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The lies US presidential candidates tell about Palestine

If Americans continue to believe GOP lies, there won't be pressure on a US president to act as an honest broker for Middle East peace

While there hasn’t been a single question about US support for Israel in any of the dozen or so Democratic presidential debates, the Israel-Palestinian conflict has returned to centre stage on the Republican side of the 2016 presidential race.

The reason the conflict has again become relevant to US conservatives, consuming as much time as other any topic during any of the past few GOP debates, is Donald Trump promised to be a “neutral” broker for peace.

Trump’s promise has given his GOP presidential rivals an opportunity to attack him from the right, which means Ted Cruz, Marco Rubio, and John Kasich have dusted off their very best Israel Lobby generated talking points.

Chief among them is the one that posits all Palestinians as maniacal suicide-bombers in waiting. “The notion of neutrality is based upon the Left buying into this moral relativism that is often pitched in the media. Listen, it is not equivalent. When you have terrorists strapping dynamite around their chests, exploding and murdering innocent women and children, they are not equivalent to the IDF officers protecting Israel. And I will not pretend that they are,” thundered Trump’s nearest rival Cruz.

In mainstream US political discourse, Palestinians are presented as blood-lustful Jew killers, living alongside an Israeli state that is portrayed as a “Fort Apache,” surrounded by indigenous savages who don’t want peace.

“The Palestinian Authority has walked away from multiple efforts to make peace - very generous offers from the Israelis,” Rubio asserted. "Instead, here's what the Palestinians do: They teach their four-year-old children that killing Jews is a glorious thing. Here's what Hamas does: They launch rockets and terrorist attacks against Israel on an ongoing basis.”

Thus the pro-Israel one-two punch: Palestinians are “bloodthirsty desperados” and wish for conflict over peace. “The bottom line is, a deal between Israel and the Palestinians - given the current makeup of the Palestinians - is not possible,” says Rubio.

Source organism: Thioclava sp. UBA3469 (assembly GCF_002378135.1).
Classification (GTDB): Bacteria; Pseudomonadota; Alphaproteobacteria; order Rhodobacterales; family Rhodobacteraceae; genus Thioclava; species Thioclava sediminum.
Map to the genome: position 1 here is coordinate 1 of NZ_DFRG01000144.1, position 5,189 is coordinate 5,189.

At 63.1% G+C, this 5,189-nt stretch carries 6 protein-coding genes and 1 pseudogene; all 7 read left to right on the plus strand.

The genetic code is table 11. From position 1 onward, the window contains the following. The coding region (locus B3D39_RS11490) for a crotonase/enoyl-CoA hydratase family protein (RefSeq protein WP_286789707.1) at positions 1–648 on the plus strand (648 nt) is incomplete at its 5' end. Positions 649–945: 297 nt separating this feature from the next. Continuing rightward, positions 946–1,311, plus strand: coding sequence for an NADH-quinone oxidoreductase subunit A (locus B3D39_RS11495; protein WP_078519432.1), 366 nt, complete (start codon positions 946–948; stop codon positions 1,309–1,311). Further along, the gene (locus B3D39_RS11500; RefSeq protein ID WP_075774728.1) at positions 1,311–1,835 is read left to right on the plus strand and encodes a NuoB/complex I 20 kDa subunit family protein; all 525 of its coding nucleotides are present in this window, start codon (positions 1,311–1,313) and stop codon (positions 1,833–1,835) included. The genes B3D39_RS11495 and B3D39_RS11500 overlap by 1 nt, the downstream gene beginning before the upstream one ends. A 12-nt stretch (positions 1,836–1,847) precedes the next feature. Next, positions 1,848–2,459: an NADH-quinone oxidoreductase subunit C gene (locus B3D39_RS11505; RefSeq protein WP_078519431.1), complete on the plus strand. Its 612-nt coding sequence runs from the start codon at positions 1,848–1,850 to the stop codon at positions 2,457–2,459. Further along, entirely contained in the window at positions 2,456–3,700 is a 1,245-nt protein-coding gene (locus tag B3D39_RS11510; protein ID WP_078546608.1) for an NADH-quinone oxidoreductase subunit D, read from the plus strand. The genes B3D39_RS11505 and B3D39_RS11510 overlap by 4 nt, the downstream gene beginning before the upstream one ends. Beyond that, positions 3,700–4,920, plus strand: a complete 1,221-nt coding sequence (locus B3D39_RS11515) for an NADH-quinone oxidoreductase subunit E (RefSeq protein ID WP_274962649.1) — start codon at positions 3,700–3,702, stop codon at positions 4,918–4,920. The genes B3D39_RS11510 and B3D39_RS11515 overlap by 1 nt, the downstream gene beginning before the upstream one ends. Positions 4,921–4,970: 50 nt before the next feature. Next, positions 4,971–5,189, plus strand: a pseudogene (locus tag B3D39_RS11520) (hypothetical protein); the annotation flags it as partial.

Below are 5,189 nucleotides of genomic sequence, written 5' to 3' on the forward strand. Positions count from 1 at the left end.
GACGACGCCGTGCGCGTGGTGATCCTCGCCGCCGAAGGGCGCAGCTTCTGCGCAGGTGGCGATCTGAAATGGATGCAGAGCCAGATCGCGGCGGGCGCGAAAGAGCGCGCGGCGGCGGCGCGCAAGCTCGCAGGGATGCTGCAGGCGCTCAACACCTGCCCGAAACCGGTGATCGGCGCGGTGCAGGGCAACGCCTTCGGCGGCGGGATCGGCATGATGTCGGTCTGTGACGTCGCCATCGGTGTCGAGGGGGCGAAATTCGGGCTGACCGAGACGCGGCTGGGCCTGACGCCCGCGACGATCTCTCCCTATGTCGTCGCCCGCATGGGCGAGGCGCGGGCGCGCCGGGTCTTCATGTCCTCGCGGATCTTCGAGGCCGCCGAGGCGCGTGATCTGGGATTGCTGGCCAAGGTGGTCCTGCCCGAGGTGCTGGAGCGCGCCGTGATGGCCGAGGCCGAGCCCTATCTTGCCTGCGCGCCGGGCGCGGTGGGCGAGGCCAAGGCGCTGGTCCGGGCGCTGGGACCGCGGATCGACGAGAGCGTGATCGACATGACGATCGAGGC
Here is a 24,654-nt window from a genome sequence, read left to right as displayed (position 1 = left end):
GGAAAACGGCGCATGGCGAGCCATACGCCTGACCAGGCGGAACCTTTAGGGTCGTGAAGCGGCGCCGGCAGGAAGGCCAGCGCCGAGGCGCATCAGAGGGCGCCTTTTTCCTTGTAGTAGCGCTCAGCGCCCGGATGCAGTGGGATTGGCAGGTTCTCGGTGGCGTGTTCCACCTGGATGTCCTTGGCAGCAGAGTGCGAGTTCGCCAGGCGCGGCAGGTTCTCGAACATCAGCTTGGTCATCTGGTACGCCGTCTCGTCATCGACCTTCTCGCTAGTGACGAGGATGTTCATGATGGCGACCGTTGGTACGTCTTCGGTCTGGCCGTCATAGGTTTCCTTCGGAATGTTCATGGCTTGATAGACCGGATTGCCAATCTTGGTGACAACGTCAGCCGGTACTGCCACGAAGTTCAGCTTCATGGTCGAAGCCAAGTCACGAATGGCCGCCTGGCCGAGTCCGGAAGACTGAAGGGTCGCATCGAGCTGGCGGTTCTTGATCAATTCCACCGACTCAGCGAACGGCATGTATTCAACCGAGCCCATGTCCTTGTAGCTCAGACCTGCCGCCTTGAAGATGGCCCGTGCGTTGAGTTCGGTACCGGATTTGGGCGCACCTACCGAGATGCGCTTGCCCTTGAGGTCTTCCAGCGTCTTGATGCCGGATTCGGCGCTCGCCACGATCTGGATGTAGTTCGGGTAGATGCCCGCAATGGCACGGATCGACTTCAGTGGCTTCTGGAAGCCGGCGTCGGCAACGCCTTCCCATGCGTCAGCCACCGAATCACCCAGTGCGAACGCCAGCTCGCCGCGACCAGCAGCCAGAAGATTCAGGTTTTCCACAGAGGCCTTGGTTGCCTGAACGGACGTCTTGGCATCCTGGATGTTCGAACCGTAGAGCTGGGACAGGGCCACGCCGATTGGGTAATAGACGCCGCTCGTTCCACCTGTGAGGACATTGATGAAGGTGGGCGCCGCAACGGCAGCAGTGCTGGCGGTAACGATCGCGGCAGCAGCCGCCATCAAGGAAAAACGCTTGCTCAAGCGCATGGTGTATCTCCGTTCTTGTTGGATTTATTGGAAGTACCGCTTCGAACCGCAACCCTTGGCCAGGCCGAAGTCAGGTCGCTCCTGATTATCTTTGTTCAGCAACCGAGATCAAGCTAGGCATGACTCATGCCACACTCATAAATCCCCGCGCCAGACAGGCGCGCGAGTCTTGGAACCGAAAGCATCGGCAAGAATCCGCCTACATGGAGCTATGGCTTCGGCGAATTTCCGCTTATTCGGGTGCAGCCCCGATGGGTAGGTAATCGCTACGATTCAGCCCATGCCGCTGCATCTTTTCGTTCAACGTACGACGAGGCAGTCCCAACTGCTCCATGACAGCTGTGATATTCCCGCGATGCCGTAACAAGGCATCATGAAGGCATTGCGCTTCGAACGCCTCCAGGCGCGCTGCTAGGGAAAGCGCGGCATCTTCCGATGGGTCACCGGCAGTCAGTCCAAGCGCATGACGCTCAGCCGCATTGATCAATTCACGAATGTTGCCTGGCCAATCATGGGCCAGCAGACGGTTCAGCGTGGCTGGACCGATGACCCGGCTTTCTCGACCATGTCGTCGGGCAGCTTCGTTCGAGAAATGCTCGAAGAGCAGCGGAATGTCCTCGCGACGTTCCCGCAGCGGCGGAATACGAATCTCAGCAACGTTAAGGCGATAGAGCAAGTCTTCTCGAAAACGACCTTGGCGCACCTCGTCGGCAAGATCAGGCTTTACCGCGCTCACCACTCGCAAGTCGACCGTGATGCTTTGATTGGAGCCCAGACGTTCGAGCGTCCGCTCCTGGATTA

This Israeli narrative is often wrapped up with the failed 2000 Camp David peace talks, which falsely accuses Yasser Arafat of walking away from a deal that offered Palestinians 90 percent of what they want. “It is a terrible myth that Arafat and only Arafat caused this catastrophic failure. All three parties made mistakes, and in such complex negotiations everyone is bound to…No one is to blame,” a US special envoy to Jerusalem told The New York Times.

Even Israel’s lead negotiator, Shlomo Ben-Ami, remarked, “Camp David was not the missed opportunity for the Palestinians, and if I were a Palestinian I would have rejected Camp David as well.”

If Palestinians don’t wish for peace, explain how polls show two-thirds of Palestinians in the West Bank and Gaza are in favour of peace negotiations with Israel? You can’t. And why wouldn’t Palestinians seek peace? It’s not like Palestinians possess a navy, air force, or an army. It’s not like the Palestinian liberation cause is backed by a major military superpower, and it’s not like Palestine occupies Israel.

The Palestinian Authority urged the United States to kick-start multilateral peace talks as recently as November 2015. “Netanyahu wants to convince Obama and the world that the issue is Palestinian hatred of Israel,” said Husam Zomlot, a senior aide to PA president Mahmoud Abbas. “Palestinians, like all others, hate injustice, occupation and decades-long denial of their basic rights.”

The Palestinian request was denied by Israeli Prime Minister and ignored by the US.

The wave of recent Palestinian violence is underwritten by a post-Oslo generation that justifiably sees no hope in the peace process. Three decades of US brokered “peace talks” have done nothing to not only create an autonomous and contiguous Palestinian state, but also have done nothing to put a halt to Israel’s occupation and colonisation of the Palestinian territories.